Proctor House Museum


Story: Rick Daniels
Photography: Rick Daniels
Monday, September 10 2018

The Proctor House Museum is a Victorian home built in the Italianate Villa style and located in beautiful Brighton, Ontario. The house belonged to many genera- tions of the Proctor family from its’ construction in 1853 to the last Proctor living in the house in 1960.

The house was built in two parts. The original “Salt Box” portion of the house was built by Isaac Proctor, the son of a United Empire Loyalist by the name of Josiah Proctor, who moved his family from their home in Proctor, Vermont, to Canada. This original part of the house contains the kitchen, summer kitchen, pantry, the nanny’s room, and what would have been several smaller bedrooms. The second second, more glamorous part of the house was constructed under the supervision of Isaac’s son, John E. Proctor, in 1867, when he gained much financial success and had funds to add to the house.

When visitors enter the house, they are greeted in the front hallway and can marvel at the red flash glass, spiral staircase, and the overall splendour of the house. They are then shown the parlour, a room for entertaining important guests and host- ing formal events. This is also where the best furniture was showcased. Visitors are then shown the morning room, the Victorian equivalent to a modern family room. This is where the family would have had their tea and breakfast, and would do arts and crafts, have piano lessons, practice mending, and play games. There are still original Proctor owned games located on the centre table of the room. Next is the study, which would have been used as an office by John E. and currently holds a large collection of encyclopedias, novels, and various family Bibles. After that, guests are shown the din- ning room, a room where no children were allowed to enter until they were about age fifteen or sixteen, and had finished their formal etiquette training. The dinning room also required full formal dress at all times. This room also holds the original Proctor dinning set and hand painted china from Stella Proctor, John E.’s daughter and the last Proctor to reside in the house.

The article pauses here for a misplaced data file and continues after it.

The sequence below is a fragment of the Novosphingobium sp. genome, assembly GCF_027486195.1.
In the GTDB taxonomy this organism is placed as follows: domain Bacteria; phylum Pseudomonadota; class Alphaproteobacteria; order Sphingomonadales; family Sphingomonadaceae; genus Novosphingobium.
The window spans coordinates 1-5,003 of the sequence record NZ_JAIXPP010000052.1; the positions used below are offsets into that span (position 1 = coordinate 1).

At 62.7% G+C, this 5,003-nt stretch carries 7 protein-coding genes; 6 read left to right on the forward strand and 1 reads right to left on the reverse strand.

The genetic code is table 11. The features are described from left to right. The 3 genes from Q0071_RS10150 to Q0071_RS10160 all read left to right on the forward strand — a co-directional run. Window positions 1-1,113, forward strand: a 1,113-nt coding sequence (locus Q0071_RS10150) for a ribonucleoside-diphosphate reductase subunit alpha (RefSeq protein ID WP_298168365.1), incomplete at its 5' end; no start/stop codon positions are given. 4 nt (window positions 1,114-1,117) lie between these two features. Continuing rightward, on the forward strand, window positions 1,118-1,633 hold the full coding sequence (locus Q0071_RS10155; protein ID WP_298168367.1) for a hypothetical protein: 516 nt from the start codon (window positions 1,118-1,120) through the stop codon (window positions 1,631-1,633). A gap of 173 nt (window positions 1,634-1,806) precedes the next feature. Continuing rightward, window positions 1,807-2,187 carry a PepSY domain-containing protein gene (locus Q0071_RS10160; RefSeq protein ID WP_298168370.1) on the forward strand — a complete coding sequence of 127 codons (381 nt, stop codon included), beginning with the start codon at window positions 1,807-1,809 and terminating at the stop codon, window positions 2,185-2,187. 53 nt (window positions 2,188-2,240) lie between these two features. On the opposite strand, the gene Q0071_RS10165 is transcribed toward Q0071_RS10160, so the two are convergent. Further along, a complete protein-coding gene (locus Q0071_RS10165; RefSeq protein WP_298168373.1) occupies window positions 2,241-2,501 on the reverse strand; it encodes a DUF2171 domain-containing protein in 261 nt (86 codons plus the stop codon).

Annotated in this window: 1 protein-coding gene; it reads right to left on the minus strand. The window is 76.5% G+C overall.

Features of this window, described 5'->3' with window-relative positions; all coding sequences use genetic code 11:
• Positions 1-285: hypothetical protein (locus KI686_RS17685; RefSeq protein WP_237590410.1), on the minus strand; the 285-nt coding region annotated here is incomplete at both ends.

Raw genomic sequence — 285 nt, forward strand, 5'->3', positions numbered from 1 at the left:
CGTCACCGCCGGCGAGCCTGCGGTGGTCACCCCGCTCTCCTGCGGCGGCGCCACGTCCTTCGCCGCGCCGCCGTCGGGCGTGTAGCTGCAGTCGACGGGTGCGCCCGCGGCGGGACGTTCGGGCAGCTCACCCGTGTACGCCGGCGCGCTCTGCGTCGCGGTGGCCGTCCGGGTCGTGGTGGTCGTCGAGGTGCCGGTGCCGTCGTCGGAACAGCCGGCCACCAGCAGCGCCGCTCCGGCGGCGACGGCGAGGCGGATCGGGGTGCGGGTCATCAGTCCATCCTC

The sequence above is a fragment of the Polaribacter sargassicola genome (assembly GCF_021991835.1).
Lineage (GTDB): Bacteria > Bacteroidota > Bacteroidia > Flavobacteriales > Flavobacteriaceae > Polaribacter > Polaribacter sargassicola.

Guests are then taken upstairs where they are first shown the master bedroom, which portrays loving and involved parents, something very uncommon in upperclass Victorian families. Then, they are taken across the hall to our gallery. The gallery was originally two bedrooms, and possibly a small water closet, but it is now one room that showcases our collection of period artifacts. The guests are then taken to the “Haunted Hallway”, named after all the spooky events that have occurred there over the years, and are shown the little girl’s room. They are then taken to the nanny’s room where guests can also see the attached nursery. Finally, just down the hallway, guests can find one of the two second-floor double privies left in Ontario.

Finally, back downstairs, the tour concludes with a tour of the large kitchen, summer kitchen, and pantry. After the tour is complete, guests can browse our gift- shop located in the pantry or check out the tack shop and grounds outside.

The Proctor House Museum is a house frozen in history and run by the Save Our Heritage Organization. The Save Our Heritage Organization was founded by local members of the Brighton community who, along with many others in the town, raised funds to save Proctor House from being demolished, and began restorations of the house in 1972. Proctor House opened as a museum to the public in 1976. After visiting the museum you can enjoy one of the scheduled productions that are put on several times throughout the year at our Brighton Barn Theatre, located just behind the house.

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